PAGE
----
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Used market remains consistent and stable, VRA claims

By / 9 years ago / Features / No Comments

According to the Vehicle Remarketing Association, the market still shows signs of smaller cars being those with the best profit margins, as used car buyers continue to downsize their motoring requirements to benefit from reduced running costs.

Therefore, it added, five door cars are now being widely sought after at the smaller end of the market due to their increased practicality and are now for the first time commanding a price premium over three door models. Petrol remains the preferred engine of choice at this end of the market.

Trade buyers are becoming more choosy about what they bid on and ultimately buy, the association said. The less desirable cars in the wrong colours are now proving very difficult to shift, so adjusting the reserve price accordingly may be the only way to sell them quickly.

Buyers are also increasingly looking to purchase cars that are ready to retail, which means more vendors are spending money on refurbishment before it is offered for sale. The majority of cars are seeing a benefit in refurbishment with higher prices and first time conversion rates.

Demand for hire cars is likely to stay high across the summer with more visitors entering the UK due to the Olympics. Fewer cars are being defleeted and are remaining on the fleet sometimes for two to three years. Currently this works well for the industry as there is a general shortage of two year old cars in the marketplace, so when these vehicles are defleeted, they tend to make good money, the VRA claimed.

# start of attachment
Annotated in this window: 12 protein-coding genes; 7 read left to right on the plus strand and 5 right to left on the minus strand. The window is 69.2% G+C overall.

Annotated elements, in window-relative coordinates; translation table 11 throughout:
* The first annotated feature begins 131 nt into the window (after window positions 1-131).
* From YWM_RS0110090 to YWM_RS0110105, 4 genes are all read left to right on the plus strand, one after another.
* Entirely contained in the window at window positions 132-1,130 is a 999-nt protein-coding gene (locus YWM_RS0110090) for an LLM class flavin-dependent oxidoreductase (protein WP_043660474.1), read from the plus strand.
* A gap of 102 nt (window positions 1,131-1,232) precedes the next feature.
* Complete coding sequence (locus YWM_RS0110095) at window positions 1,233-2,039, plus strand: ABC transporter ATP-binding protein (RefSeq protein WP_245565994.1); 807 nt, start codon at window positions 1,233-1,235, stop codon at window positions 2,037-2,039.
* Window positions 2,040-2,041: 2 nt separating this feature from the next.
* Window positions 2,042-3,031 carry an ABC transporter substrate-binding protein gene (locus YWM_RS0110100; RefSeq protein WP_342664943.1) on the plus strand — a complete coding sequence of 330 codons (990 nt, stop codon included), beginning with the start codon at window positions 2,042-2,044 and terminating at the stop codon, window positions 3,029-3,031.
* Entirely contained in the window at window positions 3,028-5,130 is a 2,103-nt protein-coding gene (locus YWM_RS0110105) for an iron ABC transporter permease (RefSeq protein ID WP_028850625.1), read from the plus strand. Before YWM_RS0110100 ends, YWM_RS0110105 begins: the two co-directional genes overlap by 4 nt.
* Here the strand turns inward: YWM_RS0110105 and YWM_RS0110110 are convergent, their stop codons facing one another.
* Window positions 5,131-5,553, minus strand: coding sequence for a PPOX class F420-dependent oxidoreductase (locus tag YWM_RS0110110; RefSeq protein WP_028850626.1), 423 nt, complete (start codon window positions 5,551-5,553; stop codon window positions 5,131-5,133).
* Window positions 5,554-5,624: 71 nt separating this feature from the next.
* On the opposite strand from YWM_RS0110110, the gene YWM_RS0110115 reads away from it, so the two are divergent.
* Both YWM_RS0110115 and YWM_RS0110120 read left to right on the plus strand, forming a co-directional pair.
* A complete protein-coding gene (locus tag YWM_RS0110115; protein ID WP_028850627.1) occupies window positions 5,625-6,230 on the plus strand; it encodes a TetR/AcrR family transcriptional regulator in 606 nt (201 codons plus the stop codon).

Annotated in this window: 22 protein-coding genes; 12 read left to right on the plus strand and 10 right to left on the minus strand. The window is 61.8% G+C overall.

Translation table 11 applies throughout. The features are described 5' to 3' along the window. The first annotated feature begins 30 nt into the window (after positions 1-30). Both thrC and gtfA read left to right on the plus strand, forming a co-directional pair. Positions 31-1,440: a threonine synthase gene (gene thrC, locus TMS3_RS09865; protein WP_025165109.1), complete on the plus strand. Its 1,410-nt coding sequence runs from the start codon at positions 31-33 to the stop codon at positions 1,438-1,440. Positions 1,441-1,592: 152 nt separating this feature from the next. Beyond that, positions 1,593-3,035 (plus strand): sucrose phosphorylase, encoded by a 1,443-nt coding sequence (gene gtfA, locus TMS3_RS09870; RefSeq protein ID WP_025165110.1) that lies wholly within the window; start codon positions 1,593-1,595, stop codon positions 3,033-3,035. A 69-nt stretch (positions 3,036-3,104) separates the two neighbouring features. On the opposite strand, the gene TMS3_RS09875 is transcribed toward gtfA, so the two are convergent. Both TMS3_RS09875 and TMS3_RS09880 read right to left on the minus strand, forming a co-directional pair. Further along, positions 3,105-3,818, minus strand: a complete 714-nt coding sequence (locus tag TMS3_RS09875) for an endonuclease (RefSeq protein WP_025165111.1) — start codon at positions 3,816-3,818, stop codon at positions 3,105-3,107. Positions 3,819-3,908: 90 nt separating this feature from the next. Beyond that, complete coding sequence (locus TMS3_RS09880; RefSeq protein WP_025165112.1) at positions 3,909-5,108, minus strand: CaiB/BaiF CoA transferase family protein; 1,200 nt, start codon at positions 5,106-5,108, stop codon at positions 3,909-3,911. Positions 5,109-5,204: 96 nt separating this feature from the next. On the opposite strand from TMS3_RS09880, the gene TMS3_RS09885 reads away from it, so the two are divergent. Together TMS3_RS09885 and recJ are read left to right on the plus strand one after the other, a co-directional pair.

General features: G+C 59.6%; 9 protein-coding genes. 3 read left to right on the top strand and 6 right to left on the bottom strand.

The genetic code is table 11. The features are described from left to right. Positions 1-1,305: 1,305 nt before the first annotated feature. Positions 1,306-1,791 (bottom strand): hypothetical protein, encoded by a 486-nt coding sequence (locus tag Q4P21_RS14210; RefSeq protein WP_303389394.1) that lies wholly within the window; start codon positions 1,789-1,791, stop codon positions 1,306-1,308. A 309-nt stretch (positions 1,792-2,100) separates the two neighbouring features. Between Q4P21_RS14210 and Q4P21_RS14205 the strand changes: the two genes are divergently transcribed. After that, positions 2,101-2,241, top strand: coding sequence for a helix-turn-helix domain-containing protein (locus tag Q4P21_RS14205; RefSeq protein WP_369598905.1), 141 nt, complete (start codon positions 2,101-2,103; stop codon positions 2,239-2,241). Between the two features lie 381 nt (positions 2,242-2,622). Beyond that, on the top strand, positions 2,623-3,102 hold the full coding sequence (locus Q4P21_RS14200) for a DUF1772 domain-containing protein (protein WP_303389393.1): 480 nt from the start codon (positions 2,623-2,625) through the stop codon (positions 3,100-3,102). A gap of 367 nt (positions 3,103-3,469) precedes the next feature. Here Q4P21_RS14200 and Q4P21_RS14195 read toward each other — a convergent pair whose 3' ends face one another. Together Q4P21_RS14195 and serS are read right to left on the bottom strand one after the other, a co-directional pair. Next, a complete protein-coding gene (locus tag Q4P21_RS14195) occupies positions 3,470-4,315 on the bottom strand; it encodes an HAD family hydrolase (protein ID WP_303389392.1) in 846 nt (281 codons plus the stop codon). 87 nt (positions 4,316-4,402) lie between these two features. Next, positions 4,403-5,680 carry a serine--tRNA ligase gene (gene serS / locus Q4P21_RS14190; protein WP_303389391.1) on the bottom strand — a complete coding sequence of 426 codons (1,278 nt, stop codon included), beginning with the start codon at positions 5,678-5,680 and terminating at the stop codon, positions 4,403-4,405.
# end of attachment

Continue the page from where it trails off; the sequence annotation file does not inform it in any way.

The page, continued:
The traditional 6-12 month nearly new used car market continues to be under severe pressure from the aggressive new car deals on offer by manufacturers and their dealers. Consumers who are in the market to purchase a car are now looking at a new instead of a nearly new car and so prices have fallen and are likely to remain under pressure in the short term.

The VRA also claimed the DVLA is proposing to cater for those motorists who are thinking of buying a new car in March 2013 but are incredibly superstitious to avoid the unlucky number 13. 

The DVLA is proposing motorists who buy a new car registered from 1 March 2013 to 31 August 2013 can choose to have it registered as a 62-plate, effectively keeping it the same as vehicles registered from 1 September 2012 to 28 February 2013, until it naturally reverts back to the regular plate pattern which will see the 63 registration appear on 1 September 2013. This is great for those who regard the number 13 as unlucky but it could cause a challenge for the used car market. Those picking up on the anomaly will value the car correctly, but those who don’t may offer drivers considerably less for the car than it is worth just based on the registration plate. Something for the used market to consider in spring next year.

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Steve Moody

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